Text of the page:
So if you remember the last time we got together, we were talking about the weight of a pull-behind drag. So again, if you’ve got a 3 point drag, that’s fantastic. Put down pressure on that 3 point hitch, get the weight of that tool and rip the daylights out of your gravel project. But if you’re working with a pull-behind tool, ATV or UTV, then you don’t have the pleasure of a 3 point hitch system that you can drop down and really push the weight in. You’re relying on the weight of the tool, which is why weight matters so much on pull-behind tools. So you’ve got to make sure that its heavy enough that you can actually get the work done that you want to get done. Remember not so heavy that you can’t actually pull the darn thing, right? So we’ve already got a heavy drag we’re working with but now we’re gonna take it one step further from our conversation last time and talk about weight per contact point, pound per contact point. So, I mean, this is the physics lesson that every cool high school physics teacher to go through where they like lay on the nail board and you put another nail board on top of them and it doesn’t hurt them because everything is distributed, right.

We’re actually trying to do the opposite with this drag so we can get the drag into that hard pan and break it up. So let’s take, for example, our Gravel Rascal Pro. Our Gravel Rascal Pro it comes in multiple sizes, a five and a half is about 340 pounds and has seven scarifiers. So seven of those ripping teeth. So if we want to maximize the weight of the tool by getting the maximum amount of pounds per contact point then what we can do is take three of those seven scarifiers out. Now you’ve only got four contact points. And rather than having that 340 pounds split up on seven which is about 48, 49 pounds per scarifier. Now you’ve bumped it up to 85 pounds per ripping teeth and that should help you get into that hard pan. Again, in this situation, you’d pull the tires off the ground, pull the rake off the ground. All you’re trying to do is maximize the weight per contact point. So you can get into that hard pan. So that’s one trick you can use, no matter what drag you’ve got to maximize the weight per contact point so you can try to dig through that hard surface. Another trick you can also use is to check your angle of engagement. And we’ve talked about this plenty of times here on the ABI Dirt. How if you’ve got a component that is facing to the rear, well, at that point, you’re just kind of grooming and feathering. And if you’ve got a contact point that is perpendicular to the ground, we were just kind of scratching the surface. But if you really want to maximize the aggressiveness and the weight of that tool, then once you knew his angle that contact point forward the direction that you’re moving about 30 degrees, 40 degrees so it can really dig in because, and again think of your wood chisel, right? As you’re running that chisel over the plane if you’re digging it in, its going to dig, its going to gouge and the material itself will actually help and pull it in. So maximize your pounds per contact point and get that angle of contact right so that you can help yourself out in using the weight of your a pull-behind drag to get through that hard pan.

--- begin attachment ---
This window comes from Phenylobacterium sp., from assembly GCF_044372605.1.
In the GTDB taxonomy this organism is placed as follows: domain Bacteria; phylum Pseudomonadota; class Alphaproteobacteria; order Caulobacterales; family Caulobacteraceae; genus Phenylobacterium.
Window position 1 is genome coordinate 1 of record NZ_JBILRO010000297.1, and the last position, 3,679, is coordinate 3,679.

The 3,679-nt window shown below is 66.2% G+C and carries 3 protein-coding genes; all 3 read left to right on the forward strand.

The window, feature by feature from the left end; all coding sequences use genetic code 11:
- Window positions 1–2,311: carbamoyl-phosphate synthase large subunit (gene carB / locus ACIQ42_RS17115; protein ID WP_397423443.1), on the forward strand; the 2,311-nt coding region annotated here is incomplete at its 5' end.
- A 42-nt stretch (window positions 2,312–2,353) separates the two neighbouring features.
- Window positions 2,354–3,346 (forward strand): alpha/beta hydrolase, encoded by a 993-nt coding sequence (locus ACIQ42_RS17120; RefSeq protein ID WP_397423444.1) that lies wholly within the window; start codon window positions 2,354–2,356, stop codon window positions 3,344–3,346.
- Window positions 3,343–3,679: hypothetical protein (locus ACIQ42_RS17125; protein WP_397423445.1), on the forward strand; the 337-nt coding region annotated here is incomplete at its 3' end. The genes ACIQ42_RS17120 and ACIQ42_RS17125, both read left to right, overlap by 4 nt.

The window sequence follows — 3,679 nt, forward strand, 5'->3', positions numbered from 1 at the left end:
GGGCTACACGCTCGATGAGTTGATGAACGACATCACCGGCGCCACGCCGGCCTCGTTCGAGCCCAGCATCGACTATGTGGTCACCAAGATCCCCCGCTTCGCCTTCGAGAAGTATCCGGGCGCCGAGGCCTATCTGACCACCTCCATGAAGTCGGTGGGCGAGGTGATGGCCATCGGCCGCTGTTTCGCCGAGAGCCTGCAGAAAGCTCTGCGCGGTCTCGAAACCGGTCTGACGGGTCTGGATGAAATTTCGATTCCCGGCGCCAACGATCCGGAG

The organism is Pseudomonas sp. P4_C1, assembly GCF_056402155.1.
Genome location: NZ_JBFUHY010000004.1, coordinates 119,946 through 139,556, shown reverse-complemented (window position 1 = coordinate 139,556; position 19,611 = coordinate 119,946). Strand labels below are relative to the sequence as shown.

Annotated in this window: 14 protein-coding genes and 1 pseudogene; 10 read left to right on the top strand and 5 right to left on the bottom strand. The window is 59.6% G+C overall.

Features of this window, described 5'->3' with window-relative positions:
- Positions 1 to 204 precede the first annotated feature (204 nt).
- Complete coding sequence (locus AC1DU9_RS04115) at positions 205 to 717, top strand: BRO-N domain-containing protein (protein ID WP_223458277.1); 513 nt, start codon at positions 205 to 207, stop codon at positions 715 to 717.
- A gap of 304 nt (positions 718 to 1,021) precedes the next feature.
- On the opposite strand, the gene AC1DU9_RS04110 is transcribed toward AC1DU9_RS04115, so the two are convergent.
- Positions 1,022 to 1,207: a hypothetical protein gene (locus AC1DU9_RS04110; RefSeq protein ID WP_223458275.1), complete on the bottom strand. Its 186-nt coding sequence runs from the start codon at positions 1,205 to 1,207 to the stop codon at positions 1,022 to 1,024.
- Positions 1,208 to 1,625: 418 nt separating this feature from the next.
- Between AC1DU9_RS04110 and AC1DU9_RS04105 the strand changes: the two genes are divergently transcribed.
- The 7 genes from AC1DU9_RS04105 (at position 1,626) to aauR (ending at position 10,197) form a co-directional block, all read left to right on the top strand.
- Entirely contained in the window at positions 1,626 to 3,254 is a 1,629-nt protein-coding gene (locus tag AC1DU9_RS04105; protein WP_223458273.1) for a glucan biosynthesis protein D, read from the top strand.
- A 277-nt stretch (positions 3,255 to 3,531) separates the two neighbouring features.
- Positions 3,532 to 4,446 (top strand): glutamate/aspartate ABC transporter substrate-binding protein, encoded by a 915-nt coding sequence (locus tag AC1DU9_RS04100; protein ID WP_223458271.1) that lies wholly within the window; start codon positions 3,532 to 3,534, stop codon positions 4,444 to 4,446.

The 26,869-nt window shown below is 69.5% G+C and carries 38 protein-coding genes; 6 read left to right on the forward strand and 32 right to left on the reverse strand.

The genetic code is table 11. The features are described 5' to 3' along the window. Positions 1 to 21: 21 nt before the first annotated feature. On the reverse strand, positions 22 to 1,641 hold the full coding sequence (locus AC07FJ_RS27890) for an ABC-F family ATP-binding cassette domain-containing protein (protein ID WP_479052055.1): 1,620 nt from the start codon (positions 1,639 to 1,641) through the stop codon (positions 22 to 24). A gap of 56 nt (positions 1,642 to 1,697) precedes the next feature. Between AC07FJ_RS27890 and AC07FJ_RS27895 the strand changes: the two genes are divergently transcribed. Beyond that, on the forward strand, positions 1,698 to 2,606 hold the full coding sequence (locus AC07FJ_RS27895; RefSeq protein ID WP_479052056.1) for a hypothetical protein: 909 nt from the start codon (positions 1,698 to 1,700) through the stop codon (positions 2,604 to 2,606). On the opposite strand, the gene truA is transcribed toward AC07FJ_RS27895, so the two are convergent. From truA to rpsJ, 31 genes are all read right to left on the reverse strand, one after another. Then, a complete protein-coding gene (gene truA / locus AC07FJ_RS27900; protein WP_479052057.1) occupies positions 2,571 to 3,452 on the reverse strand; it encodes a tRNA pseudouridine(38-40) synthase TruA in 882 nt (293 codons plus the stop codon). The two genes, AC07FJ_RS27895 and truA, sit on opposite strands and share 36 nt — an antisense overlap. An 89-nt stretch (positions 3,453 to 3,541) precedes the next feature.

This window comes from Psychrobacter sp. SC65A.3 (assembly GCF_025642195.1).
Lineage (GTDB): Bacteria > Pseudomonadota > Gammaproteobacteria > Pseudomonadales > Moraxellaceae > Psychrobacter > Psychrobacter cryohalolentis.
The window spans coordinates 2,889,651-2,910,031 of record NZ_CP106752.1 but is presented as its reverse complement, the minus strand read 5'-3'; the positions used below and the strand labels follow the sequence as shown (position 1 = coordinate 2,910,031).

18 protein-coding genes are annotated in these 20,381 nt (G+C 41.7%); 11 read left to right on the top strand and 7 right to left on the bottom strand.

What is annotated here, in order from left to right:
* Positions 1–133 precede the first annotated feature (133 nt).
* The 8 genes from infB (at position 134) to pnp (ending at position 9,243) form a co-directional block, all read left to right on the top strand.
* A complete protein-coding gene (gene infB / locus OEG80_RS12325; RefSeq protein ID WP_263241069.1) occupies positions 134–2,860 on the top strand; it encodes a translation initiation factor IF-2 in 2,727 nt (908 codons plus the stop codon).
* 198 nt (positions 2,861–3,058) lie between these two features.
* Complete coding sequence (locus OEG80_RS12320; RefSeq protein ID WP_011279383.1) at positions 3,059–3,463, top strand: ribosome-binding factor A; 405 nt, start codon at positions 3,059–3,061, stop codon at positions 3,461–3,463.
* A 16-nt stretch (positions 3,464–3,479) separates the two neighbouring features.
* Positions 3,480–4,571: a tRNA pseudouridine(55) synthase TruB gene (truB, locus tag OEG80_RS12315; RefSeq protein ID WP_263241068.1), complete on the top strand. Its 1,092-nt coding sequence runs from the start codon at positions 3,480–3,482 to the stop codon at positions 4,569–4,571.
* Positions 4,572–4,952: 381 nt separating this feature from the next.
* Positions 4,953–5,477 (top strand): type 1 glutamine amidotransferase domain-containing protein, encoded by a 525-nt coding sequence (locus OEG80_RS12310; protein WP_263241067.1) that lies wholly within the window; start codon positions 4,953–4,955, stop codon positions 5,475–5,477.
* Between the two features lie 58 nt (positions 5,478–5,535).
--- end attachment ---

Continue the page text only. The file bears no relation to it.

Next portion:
That’s all I’ve got for today, everyone. I hope that was helpful. Like I said, just a really short operational tip on how to make the most out of that pull-behind behind drag you’ve already got to crack through the hard pan. Yes, it will take time. Yes, you’re going to have to experiment a little bit on how to dial in those scar fires to really rip up before you put the rest of the setback in but I hope this is helpful. For those of you who are experienced some nasty storms here recently, I hope you’re all safe and warm. That’s kind of nasty out there. For the rest of, no bragging about the warm weather but I would love it if you would brag about the tips and tricks that you know for your pull-behind drags. So if you’ve got a way that you use your Gravel Rascal Pro and ABI product or a non ABI product. If you’ve got a trick that you use to get through the hard pan on your property we’d love to know about it. Not just because we want to say hi but also because we’d love for you to share your knowledge, your insight with everyone else. So leave a comment below, make sure to say hi and I’ll see you next time.